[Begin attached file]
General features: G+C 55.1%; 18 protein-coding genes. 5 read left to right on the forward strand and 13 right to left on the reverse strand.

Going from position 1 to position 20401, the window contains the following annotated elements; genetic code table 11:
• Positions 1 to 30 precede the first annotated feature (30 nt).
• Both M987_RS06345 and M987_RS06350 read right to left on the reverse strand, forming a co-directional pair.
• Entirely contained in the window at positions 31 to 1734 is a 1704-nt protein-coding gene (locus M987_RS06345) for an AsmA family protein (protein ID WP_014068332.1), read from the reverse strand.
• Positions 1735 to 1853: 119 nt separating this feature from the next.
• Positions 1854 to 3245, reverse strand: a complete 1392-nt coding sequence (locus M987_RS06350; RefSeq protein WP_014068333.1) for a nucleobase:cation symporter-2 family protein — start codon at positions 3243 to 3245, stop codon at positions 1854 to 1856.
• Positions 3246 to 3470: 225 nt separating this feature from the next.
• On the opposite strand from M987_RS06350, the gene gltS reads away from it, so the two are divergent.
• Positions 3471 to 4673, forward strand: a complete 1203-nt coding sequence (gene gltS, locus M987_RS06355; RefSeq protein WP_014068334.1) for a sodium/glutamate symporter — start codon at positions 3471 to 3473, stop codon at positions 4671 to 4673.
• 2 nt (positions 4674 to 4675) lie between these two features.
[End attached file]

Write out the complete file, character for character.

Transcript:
General features: G+C 55.1%; 18 protein-coding genes. 5 read left to right on the forward strand and 13 right to left on the reverse strand.

Going from position 1 to position 20401, the window contains the following annotated elements; genetic code table 11:
• Positions 1 to 30 precede the first annotated feature (30 nt).
• Both M987_RS06345 and M987_RS06350 read right to left on the reverse strand, forming a co-directional pair.
• Entirely contained in the window at positions 31 to 1734 is a 1704-nt protein-coding gene (locus M987_RS06345) for an AsmA family protein (protein ID WP_014068332.1), read from the reverse strand.
• Positions 1735 to 1853: 119 nt separating this feature from the next.
• Positions 1854 to 3245, reverse strand: a complete 1392-nt coding sequence (locus M987_RS06350; RefSeq protein WP_014068333.1) for a nucleobase:cation symporter-2 family protein — start codon at positions 3243 to 3245, stop codon at positions 1854 to 1856.
• Positions 3246 to 3470: 225 nt separating this feature from the next.
• On the opposite strand from M987_RS06350, the gene gltS reads away from it, so the two are divergent.
• Positions 3471 to 4673, forward strand: a complete 1203-nt coding sequence (gene gltS, locus M987_RS06355; RefSeq protein WP_014068334.1) for a sodium/glutamate symporter — start codon at positions 3471 to 3473, stop codon at positions 4671 to 4673.
• 2 nt (positions 4674 to 4675) lie between these two features.